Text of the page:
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Re: Considering browser vendor as a third party

From: David Singer <singer@apple.com>
Date: Thu, 07 Jun 2012 14:44:37 -0700
Cc: "TOUBIANA, VINCENT (VINCENT)" <Vincent.Toubiana@alcatel-lucent.com>, "public-tracking@w3.org" <public-tracking@w3.org>
Message-id: <7EB84A54-3615-4387-A689-71586108C6D8@apple.com>
To: Tom Lowenthal <tom@mozilla.com>

On Jun 7, 2012, at 13:39 , Tom Lowenthal wrote:

> I don't think that it makes sense to think of the UA as a third party.

I don't think that's the question.  What is the status of the browser *vendor*'s online site?

I'm not sure it's in scope, honestly, because the user never even visits it.  There are already pretty tight established practices on what data software may collect and send back to its creator.  This is pretty much independent of what the software does, as well.

I am tempted to say that DNT doesn't apply here, but that it is covered by the usual privacy, data collection about customers, and so on, laws/practices/regulations/etc.

> Perhaps we should ponder an online service to which the browser sends
> info like this?
> In any event, the browser knows the user's tracking preference, and can
> tailor whether and what to report based on user choice.
> On 06/06/2012 04:01 PM, TOUBIANA, VINCENT (VINCENT) wrote:
>> In the discussions about first and third parties I do not recall that we considered the browser vendor as a potential tracking entity. But in some cases the browser vendor -- or a service enabled by default in the browser -- could track partially the user to enforce security and/or improve a product.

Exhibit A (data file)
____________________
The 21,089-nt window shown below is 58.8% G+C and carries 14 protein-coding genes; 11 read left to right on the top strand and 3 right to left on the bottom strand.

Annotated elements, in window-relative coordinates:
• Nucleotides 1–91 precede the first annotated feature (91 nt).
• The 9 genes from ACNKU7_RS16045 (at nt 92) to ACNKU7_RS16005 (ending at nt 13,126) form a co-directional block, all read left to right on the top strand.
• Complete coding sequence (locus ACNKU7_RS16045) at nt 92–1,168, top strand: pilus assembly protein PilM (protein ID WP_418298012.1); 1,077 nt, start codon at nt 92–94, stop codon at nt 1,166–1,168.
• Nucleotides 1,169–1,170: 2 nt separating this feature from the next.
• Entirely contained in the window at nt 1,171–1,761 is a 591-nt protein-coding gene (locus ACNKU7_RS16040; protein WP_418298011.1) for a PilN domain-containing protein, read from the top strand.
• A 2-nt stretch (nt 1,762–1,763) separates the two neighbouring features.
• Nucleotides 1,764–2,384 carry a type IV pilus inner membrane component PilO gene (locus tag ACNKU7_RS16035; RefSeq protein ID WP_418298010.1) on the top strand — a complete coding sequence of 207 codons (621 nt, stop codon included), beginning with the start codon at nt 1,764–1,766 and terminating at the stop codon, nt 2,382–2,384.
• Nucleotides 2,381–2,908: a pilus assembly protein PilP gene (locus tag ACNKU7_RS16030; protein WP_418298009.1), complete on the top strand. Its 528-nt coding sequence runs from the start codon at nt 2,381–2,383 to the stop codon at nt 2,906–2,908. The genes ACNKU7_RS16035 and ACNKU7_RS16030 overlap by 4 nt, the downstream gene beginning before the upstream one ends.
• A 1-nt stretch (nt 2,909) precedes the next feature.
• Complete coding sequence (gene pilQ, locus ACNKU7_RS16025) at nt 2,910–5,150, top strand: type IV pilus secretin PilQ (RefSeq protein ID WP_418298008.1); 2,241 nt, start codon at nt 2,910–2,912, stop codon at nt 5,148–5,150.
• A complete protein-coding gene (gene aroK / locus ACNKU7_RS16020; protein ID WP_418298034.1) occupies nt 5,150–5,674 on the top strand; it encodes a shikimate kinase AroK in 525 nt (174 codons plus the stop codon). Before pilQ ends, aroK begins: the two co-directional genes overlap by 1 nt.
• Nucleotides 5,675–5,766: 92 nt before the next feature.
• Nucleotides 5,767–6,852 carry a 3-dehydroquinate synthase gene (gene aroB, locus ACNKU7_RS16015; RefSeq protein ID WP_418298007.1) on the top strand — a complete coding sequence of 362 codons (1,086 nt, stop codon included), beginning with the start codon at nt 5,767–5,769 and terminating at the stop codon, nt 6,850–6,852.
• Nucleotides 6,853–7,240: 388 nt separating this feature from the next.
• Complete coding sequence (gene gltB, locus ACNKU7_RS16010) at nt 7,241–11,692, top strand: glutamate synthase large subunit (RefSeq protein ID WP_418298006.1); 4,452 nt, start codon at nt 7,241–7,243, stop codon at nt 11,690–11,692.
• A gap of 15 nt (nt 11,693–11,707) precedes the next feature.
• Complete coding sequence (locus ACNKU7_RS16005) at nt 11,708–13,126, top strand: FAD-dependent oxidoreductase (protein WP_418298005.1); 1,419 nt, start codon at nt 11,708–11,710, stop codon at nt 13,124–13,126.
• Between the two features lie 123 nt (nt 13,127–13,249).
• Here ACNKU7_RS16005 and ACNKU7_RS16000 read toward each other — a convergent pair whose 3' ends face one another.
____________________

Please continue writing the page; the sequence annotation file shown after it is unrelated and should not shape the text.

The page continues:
>> For instance, starting Chrome 15 Google could collect URLs of potentially risky sites to improve the quality of Safe Browsing and other Google services (see the relevant section from the privacy policy below).
>> I believe that Google is not using these logs to track users but just to improve Safe Browsing. Also it seems that they delete everything but the URL after two weeks.
>> Yet, just reading the privacy policy one could understand that Safe Browsing logs could be used to track users.  More generally, I don't think we raised the issue of browser phoning home to send data that could be used for product improvement. In this scenario, I think the browser vendor should be treated as a third party.
>> Vincent
>> Extract of Safe Browsing privacy policies (http://www.google.com/intl/en_us/privacy/browsing.html): 
>> "In addition, Google Chrome versions 15 and later include Safe Browsing technology that can identify potentially risky sites and executable file downloads not already known by Google. In conjunction with this technology, information regarding a potentially risky site or executable file download, including the full URL of the site or executable file download, may be sent to Google to aid in determining whether the site or download is malicious. Google does not collect any account information or other personally identifying information as part of this contact, but does receive standard log information, including an IP address and one or more cookies."

David Singer
Multimedia and Software Standards, Apple Inc.
Received on Thursday, 7 June 2012 21:45:08 UTC

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